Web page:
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Something to Talk About

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People often wonder if it was Shirley or Denny who changed. They don’t wonder anywhere that might heard by the subjects in question, of course! The name of the firm is Crane, Poole, and Schmidt, and holy hell is she ever Schmidt, and honestly, they really would enjoy a day where the refrain ‘Denny Crane’ wasn’t stuck in their heads like some perverted jingle.

They wonder because both personalities are so gargantuan, so legendary, and so much a part of what the firm is that no one could imagine them being otherwise.

They know, naturally, that why the firm still is, is Paul, but Paul’s like one of those fish. The ones without the shiny, brightly-colored scales, that cleans your fish tank every hour of every day, even though you only bother to name and make faces at the golden ones. But, what the firm is, is Denny and Shirley, and they were once married. To each other, even.

No one can picture it as anything other than a repeated image of Shirley slapping Denny in outrage (and liking that just a little bit); no one except Alan, who pictures Shirley slapping him in outrage and liking it quite a lot.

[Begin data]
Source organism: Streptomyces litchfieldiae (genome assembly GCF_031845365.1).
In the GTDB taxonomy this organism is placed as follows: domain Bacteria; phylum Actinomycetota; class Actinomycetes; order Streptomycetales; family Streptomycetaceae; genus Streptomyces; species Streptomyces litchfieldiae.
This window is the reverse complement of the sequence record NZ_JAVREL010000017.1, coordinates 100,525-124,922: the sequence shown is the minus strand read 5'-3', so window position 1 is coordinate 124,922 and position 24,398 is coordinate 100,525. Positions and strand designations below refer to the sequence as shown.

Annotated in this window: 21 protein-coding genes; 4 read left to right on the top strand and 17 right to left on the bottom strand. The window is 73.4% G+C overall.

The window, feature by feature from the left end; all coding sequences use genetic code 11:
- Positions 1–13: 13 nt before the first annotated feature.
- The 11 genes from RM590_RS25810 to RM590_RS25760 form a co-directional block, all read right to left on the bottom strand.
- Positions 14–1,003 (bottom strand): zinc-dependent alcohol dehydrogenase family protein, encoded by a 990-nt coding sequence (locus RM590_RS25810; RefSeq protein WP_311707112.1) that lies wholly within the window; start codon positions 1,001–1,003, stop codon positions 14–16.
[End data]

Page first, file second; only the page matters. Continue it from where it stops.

How could they have woken up and eaten breakfast together? How could two such vast characters share a bathroom or a kitchen? How did Shirley not murder him in frustration? Is it possible that Denny could have made her cry? No one even questions the divorce. It was inevitable, obviously.

The only thing that makes sense is that at least one of them has changed, because the universe hasn’t imploded and that would be the result if these two people were to marry now.

Has Denny let the madness of his genius take the reins just a few times too many? Has Shirley become more unforgiving and stern?

To some extent, they’re all right : it was never meant to last, the marriage between Shirley and Denny. But they are so very wrong when they think that they know these named partners.

They see Denny Crane: a madcap, lecherous, legend and Shirley Schmidt: a furnace that quietly but efficiently incinerates all that comes within range of her fires.

They don’t see Shirley reading to her invalid father in the evenings, even after she realizes, to her shock, that she is actually the most sought-after female in the office, at age sixty-one. They certainly don’t see Denny in fear, threatening to take Paul down at the whiff of mutiny and they don’t see him intensely and firmly refusing, at risk to his career, to defend a child rapist.

And maybe if all those people did see that, their marriage still would be unthinkable and improbable, but it could be that they were going for that in the first place.